A proponent of BST might try to explain the ability of moral laws to support counterfactuals by appealing to David Lewis's theory of counterfactuals (cf. Beebee 2000, 576 & n. 10). On Lewis's view, we hold the laws fixed when evaluating the truth of the relevant counterfactuals--that is, we evaluate the counterfactuals by reference to possible worlds in which the same laws obtain. And this would allow one to infer (e.g.) that my wife and I would have been obligated to feed our neighbors' cats had we promised to do so from the moral law respecting the keeping of promises (assuming one has a sufficient understanding of the content of that law), because one evaluates the former counterfactual's truth by reference to possible worlds in which we promised to feed their cats and the same moral laws obtain.
There is also a sense in which the laws make it the case that the relevant counterfactuals are true on this view. The story goes like this: The laws are true because the occurrent facts are what they are. This is because the laws are (merely) descriptions of occurrent facts (past, present, and future). And the counterfactuals are true because the laws are what they are. This is because the possible worlds we look to in evaluating the truth of the counterfactuals are those in which the same laws obtain.
But whatever may be the case when it comes to the so-called laws of nature, when it comes to moral principles this story seems quite mistaken. According to it, the laws depend asymmetrically on the actual facts (past, present, and future), and the counterfactual facts (so to speak) depend asymmetrically on the laws. Hence, the counterfactual facts depend asymmetrically on the actual facts. Or, to put it the other way around, the actual facts determine the counterfactual facts. But while this might be the right way to think about the so-called laws of nature and their relations to actual and counterfactual facts, in the case of moral principles, both the actual facts and the counterfactual facts depend asymmetrically on the principles. Or, to put it the other way around, the principles determine both the actual facts and the counterfactual facts. (11) This is implicit both in the idea that "morality is composed of ... principles" (Hooker 2000, 2; emphasis added) and in the more controversial idea that the aim of moral theory is to identify "one first principle, or common ground of obligation" that would be "the source of obligation" (Mill 1871, chap. 1, paras. 3, 4). Moreover, it is one reason why it is so tempting to think of morality as a system of rules. For what a set of rules permits and requires in both actual and counterfactual cases depends asymmetrically on the rules that compose it: they determine what is and is not permissible within their domain of application.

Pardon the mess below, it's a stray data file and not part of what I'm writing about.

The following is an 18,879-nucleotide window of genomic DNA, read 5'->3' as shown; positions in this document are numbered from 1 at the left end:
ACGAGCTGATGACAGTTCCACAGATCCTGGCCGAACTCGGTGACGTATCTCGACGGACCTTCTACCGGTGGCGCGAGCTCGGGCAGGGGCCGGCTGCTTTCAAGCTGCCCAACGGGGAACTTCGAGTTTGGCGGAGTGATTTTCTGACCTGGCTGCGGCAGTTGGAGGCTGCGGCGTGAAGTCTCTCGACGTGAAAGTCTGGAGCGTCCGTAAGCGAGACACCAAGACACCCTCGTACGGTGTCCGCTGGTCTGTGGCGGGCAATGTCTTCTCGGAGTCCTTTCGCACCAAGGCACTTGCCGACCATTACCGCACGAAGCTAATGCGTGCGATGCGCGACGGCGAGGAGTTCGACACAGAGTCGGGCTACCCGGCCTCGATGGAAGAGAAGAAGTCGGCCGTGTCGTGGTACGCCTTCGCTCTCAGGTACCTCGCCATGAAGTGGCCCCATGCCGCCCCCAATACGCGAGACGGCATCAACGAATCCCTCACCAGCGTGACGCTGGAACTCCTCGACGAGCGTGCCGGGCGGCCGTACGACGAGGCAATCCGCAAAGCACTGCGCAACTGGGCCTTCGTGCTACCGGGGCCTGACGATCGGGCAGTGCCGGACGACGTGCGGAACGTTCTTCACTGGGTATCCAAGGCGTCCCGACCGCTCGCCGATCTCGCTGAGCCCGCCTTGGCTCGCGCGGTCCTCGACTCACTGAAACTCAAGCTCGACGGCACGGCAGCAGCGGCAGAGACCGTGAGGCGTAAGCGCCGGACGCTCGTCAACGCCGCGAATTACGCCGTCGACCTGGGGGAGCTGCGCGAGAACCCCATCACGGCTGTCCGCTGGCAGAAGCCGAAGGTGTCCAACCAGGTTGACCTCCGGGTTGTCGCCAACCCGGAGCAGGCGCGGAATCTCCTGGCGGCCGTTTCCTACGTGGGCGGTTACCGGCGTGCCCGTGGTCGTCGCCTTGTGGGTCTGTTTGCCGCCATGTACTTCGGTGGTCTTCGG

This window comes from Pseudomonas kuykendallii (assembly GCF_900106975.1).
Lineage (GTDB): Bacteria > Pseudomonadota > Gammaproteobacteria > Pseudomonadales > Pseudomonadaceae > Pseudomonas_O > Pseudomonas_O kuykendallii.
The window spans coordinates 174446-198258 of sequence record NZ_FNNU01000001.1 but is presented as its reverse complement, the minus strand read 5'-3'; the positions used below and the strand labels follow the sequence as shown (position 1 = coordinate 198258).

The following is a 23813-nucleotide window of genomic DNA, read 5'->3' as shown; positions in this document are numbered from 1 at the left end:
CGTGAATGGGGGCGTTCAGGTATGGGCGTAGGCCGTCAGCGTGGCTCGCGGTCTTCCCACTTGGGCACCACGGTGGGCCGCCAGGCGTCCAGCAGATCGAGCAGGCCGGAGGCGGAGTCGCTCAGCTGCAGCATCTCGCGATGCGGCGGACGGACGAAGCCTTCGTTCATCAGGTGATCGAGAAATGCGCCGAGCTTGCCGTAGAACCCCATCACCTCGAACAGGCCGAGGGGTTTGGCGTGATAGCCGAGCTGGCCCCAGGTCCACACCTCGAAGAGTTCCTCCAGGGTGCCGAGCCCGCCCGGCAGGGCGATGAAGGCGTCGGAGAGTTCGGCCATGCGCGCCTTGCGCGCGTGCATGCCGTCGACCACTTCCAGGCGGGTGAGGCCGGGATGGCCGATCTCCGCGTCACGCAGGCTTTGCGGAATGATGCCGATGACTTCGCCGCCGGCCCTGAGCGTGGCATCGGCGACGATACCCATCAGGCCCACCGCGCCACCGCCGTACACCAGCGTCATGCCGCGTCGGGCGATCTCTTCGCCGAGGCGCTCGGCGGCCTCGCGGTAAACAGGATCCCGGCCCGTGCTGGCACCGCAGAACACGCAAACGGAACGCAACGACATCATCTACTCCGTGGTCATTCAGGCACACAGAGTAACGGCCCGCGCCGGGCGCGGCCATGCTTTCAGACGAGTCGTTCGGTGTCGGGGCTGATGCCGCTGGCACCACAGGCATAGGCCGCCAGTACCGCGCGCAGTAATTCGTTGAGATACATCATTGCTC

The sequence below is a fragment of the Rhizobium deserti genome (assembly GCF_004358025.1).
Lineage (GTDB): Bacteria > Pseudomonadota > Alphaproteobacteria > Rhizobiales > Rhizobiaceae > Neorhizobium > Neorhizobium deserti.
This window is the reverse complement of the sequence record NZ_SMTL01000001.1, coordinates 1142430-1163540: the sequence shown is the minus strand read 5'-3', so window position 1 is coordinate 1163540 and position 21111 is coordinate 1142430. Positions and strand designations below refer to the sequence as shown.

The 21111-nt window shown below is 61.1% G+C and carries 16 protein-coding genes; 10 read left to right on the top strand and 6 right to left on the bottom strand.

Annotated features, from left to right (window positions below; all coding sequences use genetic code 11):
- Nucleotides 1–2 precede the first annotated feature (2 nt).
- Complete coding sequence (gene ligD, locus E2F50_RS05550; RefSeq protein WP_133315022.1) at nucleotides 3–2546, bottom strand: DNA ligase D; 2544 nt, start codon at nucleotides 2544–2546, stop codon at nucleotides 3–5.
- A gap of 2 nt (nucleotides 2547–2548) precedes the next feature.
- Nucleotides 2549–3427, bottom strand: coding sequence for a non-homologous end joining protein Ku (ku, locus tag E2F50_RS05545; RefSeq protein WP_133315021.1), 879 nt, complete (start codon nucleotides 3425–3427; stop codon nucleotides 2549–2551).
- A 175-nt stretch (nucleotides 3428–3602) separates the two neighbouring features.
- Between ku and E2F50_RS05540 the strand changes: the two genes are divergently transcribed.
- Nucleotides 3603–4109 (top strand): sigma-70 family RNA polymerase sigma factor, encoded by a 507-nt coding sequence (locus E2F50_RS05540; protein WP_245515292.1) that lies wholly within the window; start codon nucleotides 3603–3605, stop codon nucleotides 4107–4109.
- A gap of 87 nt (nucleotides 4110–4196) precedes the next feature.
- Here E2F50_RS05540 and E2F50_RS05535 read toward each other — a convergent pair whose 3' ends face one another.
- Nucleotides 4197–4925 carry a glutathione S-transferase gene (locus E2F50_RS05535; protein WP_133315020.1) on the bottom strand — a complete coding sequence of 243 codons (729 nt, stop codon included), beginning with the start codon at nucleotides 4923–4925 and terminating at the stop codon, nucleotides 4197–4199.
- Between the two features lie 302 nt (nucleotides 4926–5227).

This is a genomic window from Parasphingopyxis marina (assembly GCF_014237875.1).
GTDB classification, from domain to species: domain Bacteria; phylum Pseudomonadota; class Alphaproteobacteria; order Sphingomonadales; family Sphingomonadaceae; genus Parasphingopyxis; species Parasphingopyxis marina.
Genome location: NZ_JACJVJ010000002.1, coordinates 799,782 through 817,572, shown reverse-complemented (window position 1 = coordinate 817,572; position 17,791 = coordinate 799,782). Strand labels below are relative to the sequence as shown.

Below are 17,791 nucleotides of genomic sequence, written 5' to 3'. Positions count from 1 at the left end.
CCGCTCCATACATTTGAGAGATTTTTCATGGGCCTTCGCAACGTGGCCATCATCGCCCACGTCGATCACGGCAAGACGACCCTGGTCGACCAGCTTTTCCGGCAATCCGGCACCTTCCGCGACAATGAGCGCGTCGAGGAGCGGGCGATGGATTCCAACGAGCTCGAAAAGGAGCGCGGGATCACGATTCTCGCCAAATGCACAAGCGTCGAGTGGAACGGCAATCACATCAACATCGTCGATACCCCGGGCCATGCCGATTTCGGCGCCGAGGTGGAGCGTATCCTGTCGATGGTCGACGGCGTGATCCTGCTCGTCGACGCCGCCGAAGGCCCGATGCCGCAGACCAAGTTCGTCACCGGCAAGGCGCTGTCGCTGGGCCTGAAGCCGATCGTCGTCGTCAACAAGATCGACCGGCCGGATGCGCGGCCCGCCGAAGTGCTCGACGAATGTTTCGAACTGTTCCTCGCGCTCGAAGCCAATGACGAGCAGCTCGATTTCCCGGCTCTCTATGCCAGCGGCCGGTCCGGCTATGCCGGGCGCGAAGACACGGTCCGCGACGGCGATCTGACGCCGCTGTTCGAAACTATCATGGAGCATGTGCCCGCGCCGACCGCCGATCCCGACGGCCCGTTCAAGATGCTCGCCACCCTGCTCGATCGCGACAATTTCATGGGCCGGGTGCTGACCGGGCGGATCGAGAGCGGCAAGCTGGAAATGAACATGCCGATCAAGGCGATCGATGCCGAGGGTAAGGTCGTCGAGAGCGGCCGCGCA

It is, of course, open to a proponent of BST to come up with an alternative account of how moral laws support the relevant counterfactuals. But the principal fact remains. BST itself provides no such account: an auxiliary theory is required.
The same is true when it comes to grounding moral necessities. Here, too, an auxiliary theory is required. But what might that theory be? Lewis accounts for the connection between laws and physical necessity by defining physical necessity in terms of the laws of nature: "Physical necessity is truth at all [possible] worlds where [the] laws [of nature] hold good" (1973, 5). On this view, "A is defined to be physically necessary if and only if it follows [logically] from the laws of nature" (Beebee 2000, 576-7). But if we do the same with moral necessity, if we define moral necessity as following (logically) from the laws of morality, we end up saying that moral necessity is necessity de dicto, when it is, in fact, necessity de re. (12) Moreover, the idea that any generalization--or any regularity for that matter--could ground moral necessities seems absurd.
Finally, recall that moral principles explain the phenomena "falling within their scope," including (at least) the instances of the laws they guarantee. How might a proponent of BST explain how moral laws can explain their instances? What auxiliary theory might she appeal to?
Here Lewis is of no help, as his account of explanation is a causal account: for Lewis, to explain an event is not to subsume it under a law, but rather to give information about its causal history (1986). Nor is it any use appealing to a covering-law model of explanation, such as the Deductive-Nomological (DN) model of scientific explanation favored by Carl Hempel and other logical positivists, (13) for such models presuppose the explanatory power of laws. What is required is an explanation of how laws manage to have the explanatory power that mere generalizations lack--an account that would, in turn, vindicate the covering-law model. What is more, the explananda and explanantia in covering-law explanations are descriptions of events, etc.--not (e.g.) promisings and obligations; and this threatens to collapse explanatory relations between events, properties, etc. into what Hempel and the logical positivists hoped to reduce them to, viz. logical relations between descriptions (Kim 1994, 55; Cartwright 2004, 4-5). Hence, the account offered must avoid this collapse (or else explain why we should bite this bullet).